Understanding and Forgiveness

There’s a part in Enders Game where he’s explaining how he is able to win every one of his fights. He says that he understands his opponents, not in the shallow way we normally understand people. No, he see’s them as they see themselves, in the deep down to the core way; in the kind of way that makes you love them. This is elaborated much better in the sequel, Speaker for the Dead, when he is tasked with doing a sort of eulogy for a man who wasn’t very kind. He doesn’t ignore the bad parts of the man’s life, as we are so often prone to do when someone dies. Instead, Ender tackles the core of why this man was the way he was. The things that drove him, the flaws that he was making up for, etc. It works; it’s touching and yet still honest to the life lived.

I’m not a fan of Orson Scott Card, he sounds like a real dick as a person, outside of his writings. His crappy opinions on anyone who isn’t straight and christian only occasionally bled through into the Ender series, so I still really like it. The theme of unlimited compassion that Ender represents is a very great message. That idea, that if you really fully understand someone you can’t help but love them, I think that’s very true. (As with all things there are exceptions though; exceptionally evil people to be exact) I’ve met many people who do bad things to others. Most of the time I either don’t get to learn more about them or I choose not to because I just don’t care to. On the occasions where I have gotten to see a deeper level of them, I’ve seen what Ender was talking about. We’re all very vulnerable deep down, it’s what drives our more passionate actions. In some it will drive them to make the world better, others seek to make it as bad as they feel. Childhood has profound effects on our adult lives and this is a time when you have no control over your life.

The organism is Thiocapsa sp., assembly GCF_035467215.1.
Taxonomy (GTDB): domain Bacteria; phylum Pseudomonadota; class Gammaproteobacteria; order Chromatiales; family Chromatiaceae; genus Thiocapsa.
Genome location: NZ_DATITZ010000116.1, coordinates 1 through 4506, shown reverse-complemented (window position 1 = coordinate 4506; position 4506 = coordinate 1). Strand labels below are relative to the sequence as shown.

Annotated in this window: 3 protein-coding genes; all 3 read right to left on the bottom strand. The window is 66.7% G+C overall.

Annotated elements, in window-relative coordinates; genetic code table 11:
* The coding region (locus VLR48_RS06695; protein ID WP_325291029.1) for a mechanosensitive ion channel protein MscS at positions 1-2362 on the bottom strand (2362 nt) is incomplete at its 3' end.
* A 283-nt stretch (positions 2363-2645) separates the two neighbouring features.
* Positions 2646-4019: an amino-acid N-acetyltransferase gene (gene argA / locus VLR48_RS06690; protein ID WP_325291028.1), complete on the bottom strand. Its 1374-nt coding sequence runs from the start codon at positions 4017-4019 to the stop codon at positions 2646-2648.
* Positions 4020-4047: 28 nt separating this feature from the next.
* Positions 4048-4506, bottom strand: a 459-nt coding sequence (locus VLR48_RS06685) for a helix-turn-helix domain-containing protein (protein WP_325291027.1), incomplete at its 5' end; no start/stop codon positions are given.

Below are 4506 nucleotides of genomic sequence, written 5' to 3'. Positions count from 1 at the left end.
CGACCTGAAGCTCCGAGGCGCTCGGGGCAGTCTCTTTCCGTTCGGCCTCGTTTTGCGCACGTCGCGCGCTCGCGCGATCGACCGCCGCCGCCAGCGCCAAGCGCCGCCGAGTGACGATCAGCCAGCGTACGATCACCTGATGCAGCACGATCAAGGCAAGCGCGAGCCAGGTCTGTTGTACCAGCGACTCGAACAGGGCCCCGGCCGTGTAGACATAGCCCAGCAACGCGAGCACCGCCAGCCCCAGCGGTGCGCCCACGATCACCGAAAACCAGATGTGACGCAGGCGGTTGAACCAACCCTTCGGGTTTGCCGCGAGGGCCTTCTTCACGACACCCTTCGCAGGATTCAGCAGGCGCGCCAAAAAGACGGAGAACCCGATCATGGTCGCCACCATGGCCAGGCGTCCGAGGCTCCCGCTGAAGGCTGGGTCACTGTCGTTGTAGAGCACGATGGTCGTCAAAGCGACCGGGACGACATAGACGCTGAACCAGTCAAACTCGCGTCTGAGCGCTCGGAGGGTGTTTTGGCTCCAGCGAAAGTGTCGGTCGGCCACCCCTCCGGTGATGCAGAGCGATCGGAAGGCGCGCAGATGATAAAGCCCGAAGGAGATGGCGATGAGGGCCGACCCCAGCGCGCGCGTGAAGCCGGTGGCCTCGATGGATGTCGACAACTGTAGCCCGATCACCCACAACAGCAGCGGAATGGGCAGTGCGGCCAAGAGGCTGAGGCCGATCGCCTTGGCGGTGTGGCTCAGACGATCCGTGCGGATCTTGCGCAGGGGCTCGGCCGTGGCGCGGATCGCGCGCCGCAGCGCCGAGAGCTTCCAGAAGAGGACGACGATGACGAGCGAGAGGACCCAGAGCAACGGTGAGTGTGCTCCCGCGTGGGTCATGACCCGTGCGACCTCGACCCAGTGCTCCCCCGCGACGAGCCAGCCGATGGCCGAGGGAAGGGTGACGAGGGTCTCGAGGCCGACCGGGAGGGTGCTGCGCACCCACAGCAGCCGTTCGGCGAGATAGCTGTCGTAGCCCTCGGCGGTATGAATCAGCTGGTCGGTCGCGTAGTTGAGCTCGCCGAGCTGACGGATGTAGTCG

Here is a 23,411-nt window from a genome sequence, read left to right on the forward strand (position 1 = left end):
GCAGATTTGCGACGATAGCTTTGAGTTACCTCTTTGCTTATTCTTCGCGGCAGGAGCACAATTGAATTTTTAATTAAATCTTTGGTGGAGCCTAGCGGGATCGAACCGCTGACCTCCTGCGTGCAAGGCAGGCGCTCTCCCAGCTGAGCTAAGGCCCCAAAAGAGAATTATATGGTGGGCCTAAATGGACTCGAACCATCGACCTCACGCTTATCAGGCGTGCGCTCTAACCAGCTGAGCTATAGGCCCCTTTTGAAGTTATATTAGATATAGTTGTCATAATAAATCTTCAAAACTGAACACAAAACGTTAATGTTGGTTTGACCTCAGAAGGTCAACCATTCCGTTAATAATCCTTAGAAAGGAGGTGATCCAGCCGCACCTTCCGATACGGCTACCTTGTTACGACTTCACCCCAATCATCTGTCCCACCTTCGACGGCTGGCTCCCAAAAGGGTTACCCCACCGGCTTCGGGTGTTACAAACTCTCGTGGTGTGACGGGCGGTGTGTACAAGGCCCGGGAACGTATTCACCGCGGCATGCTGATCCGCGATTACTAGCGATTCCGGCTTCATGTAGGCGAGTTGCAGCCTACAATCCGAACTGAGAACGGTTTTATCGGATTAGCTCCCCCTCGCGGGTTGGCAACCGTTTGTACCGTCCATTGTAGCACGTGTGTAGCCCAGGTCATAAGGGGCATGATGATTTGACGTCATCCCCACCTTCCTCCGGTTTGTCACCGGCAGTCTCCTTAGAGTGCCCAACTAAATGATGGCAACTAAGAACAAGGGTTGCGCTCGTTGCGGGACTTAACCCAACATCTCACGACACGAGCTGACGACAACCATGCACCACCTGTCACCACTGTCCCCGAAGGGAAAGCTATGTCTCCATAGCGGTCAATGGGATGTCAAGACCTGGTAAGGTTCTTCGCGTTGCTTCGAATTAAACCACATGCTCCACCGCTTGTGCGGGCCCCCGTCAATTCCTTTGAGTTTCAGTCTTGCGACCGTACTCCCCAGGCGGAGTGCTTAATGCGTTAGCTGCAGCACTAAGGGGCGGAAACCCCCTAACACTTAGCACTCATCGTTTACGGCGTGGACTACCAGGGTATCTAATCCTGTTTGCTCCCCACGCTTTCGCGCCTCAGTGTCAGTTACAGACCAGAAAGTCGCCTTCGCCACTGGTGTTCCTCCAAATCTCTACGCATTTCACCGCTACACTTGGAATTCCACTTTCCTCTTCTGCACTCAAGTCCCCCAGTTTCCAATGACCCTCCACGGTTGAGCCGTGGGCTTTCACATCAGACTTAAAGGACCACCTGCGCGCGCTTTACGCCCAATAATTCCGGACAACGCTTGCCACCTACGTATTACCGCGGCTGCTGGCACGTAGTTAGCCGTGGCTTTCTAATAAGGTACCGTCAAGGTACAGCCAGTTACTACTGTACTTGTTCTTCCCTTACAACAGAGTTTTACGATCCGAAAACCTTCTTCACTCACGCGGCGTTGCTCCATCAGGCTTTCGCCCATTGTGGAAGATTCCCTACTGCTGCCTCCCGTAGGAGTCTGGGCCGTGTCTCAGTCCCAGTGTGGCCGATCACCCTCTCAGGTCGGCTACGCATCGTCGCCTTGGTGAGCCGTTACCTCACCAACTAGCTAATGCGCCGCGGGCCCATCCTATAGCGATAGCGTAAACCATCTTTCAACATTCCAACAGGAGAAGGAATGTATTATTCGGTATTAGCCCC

This never excuses immoral behaviour. Full stop, no excuse. What the perspective can give you is compassion for a bad person, which is not equivalent to forgiveness. We should have compassion for all people.

In a weirdly circular fashion this idea has impacted my view of love. Reaching this level of understanding of someone else, getting down into the core of why they do what they do, that’s how I define love. That isn’t the extent of what I think of love is, I’d say it has more of a gradient. There’s multiple depths to love. Day to day when I refer to love, I mean that understanding plus a deep trust that we will look out for each other. This one is closer to what is commonly used when discussing platonic love I think. And a third type of love, when you want to bond with another person, sacrificing some of your individuality. Marriage is the societal norm of this, but it by no means has to be sexual or between only two people. It’s intense and difficult and rare.


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